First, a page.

<img height="1" width="1" style="display:none" src="https://www.facebook.com/tr?id=308915943310170&amp;ev=PageView&amp;noscript=1 https://www.facebook.com/tr?id=308915943310170&amp;ev=PageView&amp;noscript=1 ">

180517_GBlue_D750_3566_SmlImagine a world where people do not have character. A world where life choices are based solely on probability, logic and pragmatism. What a cold, emotionless world it would be.

Of course, this world does not exist. A person’s character is a critical factor in every decision they make. It is present in the big life-changing decisions as well as the small everyday choices. Character is the combination of how a person’s thoughts and feelings are ultimately expressed in life and in their community.

Every person has character, but it doesn’t magically appear fully formed when a child reaches a significant milestone like entering high school, at puberty or on their 18th birthday.

So, can ‘character’ be taught, or is it only ever caught?

At The Scots College Early Learning Centre, we know that character can be taught as well as modelled by teachers. We believe all boys come with enormous potential, all boys grow when they are in community with others, and they all have character. It’s a given. When permitted to grow, be nurtured and refined, character offers great benefits for the boy’s community, their family and for themselves.

For young learners it takes practice to become familiar with feelings they have and the outcomes of the actions they take. It is a learning process to understand which feelings are good to react to and which feelings need to be redirected to other actions or better responses. They need time to try and find the best match for their feelings and actions, what will work for them and the community they live in. Little boys need times to play safely in trusting relationships with wise guides. This is the canvas on which character can be taught.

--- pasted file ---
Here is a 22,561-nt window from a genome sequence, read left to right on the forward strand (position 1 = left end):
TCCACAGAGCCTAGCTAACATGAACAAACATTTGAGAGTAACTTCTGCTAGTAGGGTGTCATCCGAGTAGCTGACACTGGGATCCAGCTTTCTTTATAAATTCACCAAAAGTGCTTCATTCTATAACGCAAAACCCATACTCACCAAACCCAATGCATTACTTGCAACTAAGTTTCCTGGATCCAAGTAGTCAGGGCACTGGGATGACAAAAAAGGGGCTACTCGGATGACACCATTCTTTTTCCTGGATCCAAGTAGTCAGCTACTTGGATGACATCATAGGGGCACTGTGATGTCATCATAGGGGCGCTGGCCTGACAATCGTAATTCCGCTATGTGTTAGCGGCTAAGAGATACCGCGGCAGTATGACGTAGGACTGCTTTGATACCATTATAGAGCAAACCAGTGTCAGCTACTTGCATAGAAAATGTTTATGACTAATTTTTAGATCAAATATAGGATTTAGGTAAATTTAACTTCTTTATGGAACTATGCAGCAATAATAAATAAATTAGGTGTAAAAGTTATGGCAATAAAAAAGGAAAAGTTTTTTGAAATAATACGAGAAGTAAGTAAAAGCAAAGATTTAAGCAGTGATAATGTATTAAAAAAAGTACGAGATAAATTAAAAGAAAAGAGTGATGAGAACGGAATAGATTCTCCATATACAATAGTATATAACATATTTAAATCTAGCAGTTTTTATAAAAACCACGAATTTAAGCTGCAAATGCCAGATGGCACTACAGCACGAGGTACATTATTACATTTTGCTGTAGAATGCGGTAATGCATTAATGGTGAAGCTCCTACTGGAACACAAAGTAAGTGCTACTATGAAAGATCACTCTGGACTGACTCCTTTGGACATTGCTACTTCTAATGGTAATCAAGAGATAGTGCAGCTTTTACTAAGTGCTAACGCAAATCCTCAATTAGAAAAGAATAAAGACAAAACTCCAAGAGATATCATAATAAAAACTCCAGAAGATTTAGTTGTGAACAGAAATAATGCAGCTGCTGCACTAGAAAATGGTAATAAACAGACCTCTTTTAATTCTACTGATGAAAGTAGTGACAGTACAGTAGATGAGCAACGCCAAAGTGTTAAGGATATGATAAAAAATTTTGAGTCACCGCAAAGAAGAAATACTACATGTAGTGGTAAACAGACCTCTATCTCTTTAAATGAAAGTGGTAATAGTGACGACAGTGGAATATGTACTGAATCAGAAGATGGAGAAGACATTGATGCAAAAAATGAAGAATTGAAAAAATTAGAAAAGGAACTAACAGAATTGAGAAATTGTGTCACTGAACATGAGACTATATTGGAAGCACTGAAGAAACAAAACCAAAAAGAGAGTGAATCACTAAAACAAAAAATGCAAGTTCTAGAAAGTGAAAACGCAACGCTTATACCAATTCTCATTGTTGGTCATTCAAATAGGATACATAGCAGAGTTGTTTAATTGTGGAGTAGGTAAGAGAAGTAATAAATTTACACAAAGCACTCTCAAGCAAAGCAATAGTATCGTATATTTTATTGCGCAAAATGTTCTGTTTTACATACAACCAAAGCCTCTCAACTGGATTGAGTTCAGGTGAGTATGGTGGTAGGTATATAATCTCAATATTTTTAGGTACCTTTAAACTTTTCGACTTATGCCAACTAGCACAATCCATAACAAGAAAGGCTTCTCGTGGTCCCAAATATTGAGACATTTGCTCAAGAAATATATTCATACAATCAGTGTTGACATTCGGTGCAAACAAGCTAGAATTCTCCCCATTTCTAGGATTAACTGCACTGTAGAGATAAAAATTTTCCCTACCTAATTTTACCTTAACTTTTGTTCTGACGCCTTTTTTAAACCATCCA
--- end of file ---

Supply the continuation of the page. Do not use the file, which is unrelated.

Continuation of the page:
Character education is far more than a good moral education, it’s about forming a whole person to live well in a community, and it flourishes in a strong partnership between school and family.

At The Scots College, we practice respect, kindness, integrity and faith in action. In the classroom, we can see examples when we look at boy’s feelings, actions and the greater good. But it is not always obvious. Here is a real-life example of character education with a group of four-year-olds at the Early Learning Centre.

A boy comments that turtles might eat plastic bags because they look like jellyfish. His classmates also become concerned and feel sad for the turtles. The teacher asked the boys, “What do we do with these feelings?” Discussion followed and ideas started to develop. The boys decided that plastic bags need to come out of the water and stop plastic bags being used. The boys designed shopping bags that could be given to family and friends, and with a little enterprise they could also be sold. Grandmothers were enlisted to sew bags and the artists of the class rallied to design messages and pictures to decorate the bags. The boys took their bags home from class to share with their families.

This is an everyday example of building character. The boys were able to share their feelings, decide how to respond and then to lead change within their immediate communities. At The Scots College Early Learning Centre we choose to take time to be explicit about how to do this tricky thing called growing character.

We believe all boys have character and want to help them nurture it to be healthy, whole young men with brave hearts and bold minds living their lives for the greater good.

At The Scots College, we strive to foster brave hearts and bold minds in every Scots boy through challenges and passion born of adventure. We value the quest for excellence through adventure, curiosity, creativity and growth. 

Learn more about the Quest for Excellence and download the Brave Hearts Bold Minds handbook.

New Call-to-action

Thoughts? Opinions? Feedback? Why not leave a comment.